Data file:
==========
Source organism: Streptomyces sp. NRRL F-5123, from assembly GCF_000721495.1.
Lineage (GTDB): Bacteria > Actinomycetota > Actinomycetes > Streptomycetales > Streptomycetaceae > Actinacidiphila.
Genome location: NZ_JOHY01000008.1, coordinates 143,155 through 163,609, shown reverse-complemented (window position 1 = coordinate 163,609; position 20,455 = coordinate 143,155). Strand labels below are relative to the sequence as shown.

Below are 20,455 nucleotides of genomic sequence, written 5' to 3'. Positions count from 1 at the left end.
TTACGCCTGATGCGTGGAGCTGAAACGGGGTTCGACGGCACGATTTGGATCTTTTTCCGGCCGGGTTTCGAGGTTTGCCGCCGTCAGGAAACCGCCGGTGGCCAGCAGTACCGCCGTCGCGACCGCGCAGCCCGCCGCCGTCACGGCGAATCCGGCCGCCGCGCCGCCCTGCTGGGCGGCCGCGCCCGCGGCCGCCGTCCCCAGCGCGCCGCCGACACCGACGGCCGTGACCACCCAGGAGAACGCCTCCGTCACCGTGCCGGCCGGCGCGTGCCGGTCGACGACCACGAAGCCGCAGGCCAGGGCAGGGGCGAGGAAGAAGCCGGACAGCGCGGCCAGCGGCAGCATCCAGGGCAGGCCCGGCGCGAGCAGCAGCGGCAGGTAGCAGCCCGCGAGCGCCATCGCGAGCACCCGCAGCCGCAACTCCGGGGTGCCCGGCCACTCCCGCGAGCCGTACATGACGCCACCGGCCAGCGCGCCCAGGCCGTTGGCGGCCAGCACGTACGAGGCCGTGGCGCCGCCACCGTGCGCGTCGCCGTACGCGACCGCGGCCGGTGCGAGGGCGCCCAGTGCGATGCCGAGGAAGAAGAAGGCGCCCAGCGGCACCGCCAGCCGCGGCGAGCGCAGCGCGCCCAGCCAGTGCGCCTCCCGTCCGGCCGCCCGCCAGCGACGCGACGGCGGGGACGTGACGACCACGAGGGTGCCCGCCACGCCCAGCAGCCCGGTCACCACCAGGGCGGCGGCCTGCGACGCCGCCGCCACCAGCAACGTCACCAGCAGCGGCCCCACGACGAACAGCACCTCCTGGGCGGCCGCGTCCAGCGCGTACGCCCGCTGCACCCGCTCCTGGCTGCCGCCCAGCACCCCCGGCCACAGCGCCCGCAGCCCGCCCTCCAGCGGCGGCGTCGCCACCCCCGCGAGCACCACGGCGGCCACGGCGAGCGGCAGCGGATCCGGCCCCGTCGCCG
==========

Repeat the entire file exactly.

Source organism: Streptomyces sp. NRRL F-5123, from assembly GCF_000721495.1.
Lineage (GTDB): Bacteria > Actinomycetota > Actinomycetes > Streptomycetales > Streptomycetaceae > Actinacidiphila.
Genome location: NZ_JOHY01000008.1, coordinates 143,155 through 163,609, shown reverse-complemented (window position 1 = coordinate 163,609; position 20,455 = coordinate 143,155). Strand labels below are relative to the sequence as shown.

Below are 20,455 nucleotides of genomic sequence, written 5' to 3'. Positions count from 1 at the left end.
TTACGCCTGATGCGTGGAGCTGAAACGGGGTTCGACGGCACGATTTGGATCTTTTTCCGGCCGGGTTTCGAGGTTTGCCGCCGTCAGGAAACCGCCGGTGGCCAGCAGTACCGCCGTCGCGACCGCGCAGCCCGCCGCCGTCACGGCGAATCCGGCCGCCGCGCCGCCCTGCTGGGCGGCCGCGCCCGCGGCCGCCGTCCCCAGCGCGCCGCCGACACCGACGGCCGTGACCACCCAGGAGAACGCCTCCGTCACCGTGCCGGCCGGCGCGTGCCGGTCGACGACCACGAAGCCGCAGGCCAGGGCAGGGGCGAGGAAGAAGCCGGACAGCGCGGCCAGCGGCAGCATCCAGGGCAGGCCCGGCGCGAGCAGCAGCGGCAGGTAGCAGCCCGCGAGCGCCATCGCGAGCACCCGCAGCCGCAACTCCGGGGTGCCCGGCCACTCCCGCGAGCCGTACATGACGCCACCGGCCAGCGCGCCCAGGCCGTTGGCGGCCAGCACGTACGAGGCCGTGGCGCCGCCACCGTGCGCGTCGCCGTACGCGACCGCGGCCGGTGCGAGGGCGCCCAGTGCGATGCCGAGGAAGAAGAAGGCGCCCAGCGGCACCGCCAGCCGCGGCGAGCGCAGCGCGCCCAGCCAGTGCGCCTCCCGTCCGGCCGCCCGCCAGCGACGCGACGGCGGGGACGTGACGACCACGAGGGTGCCCGCCACGCCCAGCAGCCCGGTCACCACCAGGGCGGCGGCCTGCGACGCCGCCGCCACCAGCAACGTCACCAGCAGCGGCCCCACGACGAACAGCACCTCCTGGGCGGCCGCGTCCAGCGCGTACGCCCGCTGCACCCGCTCCTGGCTGCCGCCCAGCACCCCCGGCCACAGCGCCCGCAGCCCGCCCTCCAGCGGCGGCGTCGCCACCCCCGCGAGCACCACGGCGGCCACGGCGAGCGGCAGCGGATCCGGCCCCGTCGCCG